The annual salmon run has either started or will be starting in many parts of British Columbia. These fish will be travelling to reach their breeding grounds. This is a great opportunity to teach students about the B.C. salmon run, and the issues surrounding salmon. Learning about this event can educate kids on the province’s ecosystem, global warming and the environment. It can also introduce kids to the idea of political debate. It can show how governments can step in to interfere in the lives of their subjects, in a way that is tangible to kids.
First things first: where can you watch the B.C. salmon run?
You can watch the salmon run up close and personal at any spawning stream in the province. During the run, salmon travel up B.C.’s rivers to find the original place where they were birthed. This is a process called natal homing. Once salmon arrive at their destination, they dig a small nest called a redd and lay their eggs.
Spawning streams and the rivers leading up to them are often the best place to get a look at the salmon run. But if you don’t have access to a spawning stream, there are also plenty of hatcheries that you can visit. Take a look at this government list to figure out the stream, river or hatchery closest to you.
Fish ladders are also a great place to observe salmon. They are passageways that mimic rivers. These structures are built in areas where dams or other facilities have prevented salmon from accessing their spawning grounds. Think of it like a highway, but for salmon! Hell’s Gate in Boston Bar , B.C. (near Hope) has one you can check out while also taking a ride on the airtram.
But what if you want to watch salmon runs in other parts of Canada?
The same principles apply. Both Pacific and Atlantic salmon go back to their birthplace to spawn. Spawning streams, hatcheries and fish ladders are the best places to view the run, regardless of where you are in Canada. Salmon Atlas has a fantastic collection of maps that show where you can watch the fish.
Teaching the importance of salmon in our history, culture and food system
It’s important for kids to know that salmon isn’t always as available as we want it to be for a food source. And usually, our human behaviour is at the centre of this problem. This has caused multiple political discussions, especially when salmon populations decline significantly. Historically, government regulations have had to control our fishing habits. In fact, that’s what salmon hatcheries are for! When you visit a hatchery, make sure your kids know it’s not just a zoo or museum, but that it has a real purpose – to keep us fed!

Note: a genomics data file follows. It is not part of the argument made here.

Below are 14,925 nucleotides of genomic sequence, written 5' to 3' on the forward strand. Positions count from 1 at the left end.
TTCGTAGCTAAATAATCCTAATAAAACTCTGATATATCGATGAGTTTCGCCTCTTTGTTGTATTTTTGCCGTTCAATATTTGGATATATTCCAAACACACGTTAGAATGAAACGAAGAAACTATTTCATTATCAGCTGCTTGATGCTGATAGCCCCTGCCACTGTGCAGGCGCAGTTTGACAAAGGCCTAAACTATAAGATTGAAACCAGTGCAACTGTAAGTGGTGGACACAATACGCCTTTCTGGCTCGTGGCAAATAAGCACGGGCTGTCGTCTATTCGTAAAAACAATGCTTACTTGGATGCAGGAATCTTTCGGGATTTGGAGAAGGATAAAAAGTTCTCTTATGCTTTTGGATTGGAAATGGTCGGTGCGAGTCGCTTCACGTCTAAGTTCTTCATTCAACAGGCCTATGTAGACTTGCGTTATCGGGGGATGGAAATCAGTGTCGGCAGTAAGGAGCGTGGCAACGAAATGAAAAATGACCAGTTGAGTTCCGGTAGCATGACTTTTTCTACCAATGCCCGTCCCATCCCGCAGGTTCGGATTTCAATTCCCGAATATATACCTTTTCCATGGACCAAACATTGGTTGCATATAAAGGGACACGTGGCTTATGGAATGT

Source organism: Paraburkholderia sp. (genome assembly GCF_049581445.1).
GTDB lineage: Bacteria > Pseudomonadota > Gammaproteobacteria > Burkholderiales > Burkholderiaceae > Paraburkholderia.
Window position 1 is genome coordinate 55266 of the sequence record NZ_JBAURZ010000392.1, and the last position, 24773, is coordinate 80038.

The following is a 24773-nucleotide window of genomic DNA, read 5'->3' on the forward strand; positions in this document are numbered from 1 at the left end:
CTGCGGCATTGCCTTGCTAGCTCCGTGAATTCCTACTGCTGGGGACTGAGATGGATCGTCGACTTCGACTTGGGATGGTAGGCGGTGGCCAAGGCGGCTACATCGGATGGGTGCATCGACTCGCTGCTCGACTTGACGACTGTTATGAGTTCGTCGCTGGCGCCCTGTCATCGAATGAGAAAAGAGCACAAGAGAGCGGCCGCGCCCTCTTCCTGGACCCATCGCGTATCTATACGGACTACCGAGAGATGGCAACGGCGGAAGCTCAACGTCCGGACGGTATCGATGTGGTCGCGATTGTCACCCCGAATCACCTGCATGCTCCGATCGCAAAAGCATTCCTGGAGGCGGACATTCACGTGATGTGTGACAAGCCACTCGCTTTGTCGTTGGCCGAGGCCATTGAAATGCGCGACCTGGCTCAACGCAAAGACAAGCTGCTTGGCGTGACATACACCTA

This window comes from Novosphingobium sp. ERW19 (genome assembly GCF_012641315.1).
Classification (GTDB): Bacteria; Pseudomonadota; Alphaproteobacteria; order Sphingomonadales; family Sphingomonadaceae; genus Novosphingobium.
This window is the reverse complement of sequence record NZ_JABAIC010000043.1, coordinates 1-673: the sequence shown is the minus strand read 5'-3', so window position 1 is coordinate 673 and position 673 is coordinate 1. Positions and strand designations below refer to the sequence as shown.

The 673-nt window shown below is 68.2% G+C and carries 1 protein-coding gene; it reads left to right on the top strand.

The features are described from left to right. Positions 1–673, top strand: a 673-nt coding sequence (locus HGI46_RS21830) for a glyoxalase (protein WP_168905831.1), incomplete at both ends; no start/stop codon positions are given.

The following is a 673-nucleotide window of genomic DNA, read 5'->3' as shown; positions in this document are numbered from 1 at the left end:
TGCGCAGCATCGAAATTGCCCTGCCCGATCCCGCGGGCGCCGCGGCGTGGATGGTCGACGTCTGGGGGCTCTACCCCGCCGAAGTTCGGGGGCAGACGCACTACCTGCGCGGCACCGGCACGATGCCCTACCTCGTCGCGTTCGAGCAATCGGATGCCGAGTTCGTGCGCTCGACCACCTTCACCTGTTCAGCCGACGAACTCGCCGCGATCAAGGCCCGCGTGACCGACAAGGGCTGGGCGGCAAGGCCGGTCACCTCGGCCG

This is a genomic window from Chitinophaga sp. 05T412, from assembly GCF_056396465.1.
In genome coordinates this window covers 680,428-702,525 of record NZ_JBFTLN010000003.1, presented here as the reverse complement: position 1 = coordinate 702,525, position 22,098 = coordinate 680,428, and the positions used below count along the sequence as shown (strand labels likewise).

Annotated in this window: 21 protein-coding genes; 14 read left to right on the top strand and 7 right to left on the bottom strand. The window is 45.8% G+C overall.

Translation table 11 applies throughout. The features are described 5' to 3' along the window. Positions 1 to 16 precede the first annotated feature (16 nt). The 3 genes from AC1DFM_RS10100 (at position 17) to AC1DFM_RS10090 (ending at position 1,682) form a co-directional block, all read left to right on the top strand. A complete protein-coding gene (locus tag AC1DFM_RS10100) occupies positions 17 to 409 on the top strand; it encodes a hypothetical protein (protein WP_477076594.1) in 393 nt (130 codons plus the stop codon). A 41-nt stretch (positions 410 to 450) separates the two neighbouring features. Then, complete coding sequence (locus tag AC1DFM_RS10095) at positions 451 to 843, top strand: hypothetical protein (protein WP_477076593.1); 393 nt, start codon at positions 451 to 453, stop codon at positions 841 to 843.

But salmon is not likely to fall out of our diets soon. Salmon essential to First Nations culture, and our government sees that as an important practice to protect, despite the disputes it has caused. Ask your kids how they feel about conflict over fishing. Do they know why First Nation people are allowed some rights that other Canadians aren’t? What’s their take on this? Try not to induce opinions, but see what your kids or students might say. It can help you learn about their thought processes.
Aside from that, salmon farms are another way of producing fish, which may be hard to imagine after watching such strong fish freely swim upriver. Some kids may have heard about this term, “wild salmon.” What does that mean? Why do restaurants and grocery stores need to point out that a salmon is “wild” in order for you to want to buy it? This is another controversial topic that kids can be introduced to. While a health debate may be premature, an understanding of our food supply system can help draw a fuller picture for kids who may not yet know how a salmon dinner landed on their plate one evening!
Teach students about the B.C. salmon run’s relationship to the ecosystem
Learning about the salmon run is crucial to learning about how British Columbia’s environment works. For example, many predators depend on the salmon run as a source of food. Bears can often be seen waiting at a river to snatch the fish. If children are interested in learning about this, the BBC has a great video clip they can check out. Eagles spend a lot of time perched in the trees, looking for carcasses to eat because the fish die after they spawn, while seagulls or other birds hover together to eat eyeballs and other parts. The dead salmon contribute to the nitrogen cycle of the surrounding area. Their bodies fertilize the trees help allow rich foliage to grow.
How the salmon run relates to global warming
You can even use the salmon run as an educational tool to show the effects of global warming. The Vancouver Observer reports higher temperature caused by climate change can hurt the salmon run. Water temperature becomes warmer and salmon get more stressed under these conditions. It’s easier for them to die on the journey, and CBC reports we are seeing that happen right now. Record droughts we’ve encountered this year are also lowering the river and stream levels, making it harder for the fish to swim.
The value of teaching kids about the B.C. salmon run is that it has so many lessons attached to it. Students get to learn about the food chain, the nitrogen cycle and global warming at the same time! If kids show interest, take them to see a fish ladder, spawning stream or hatchery!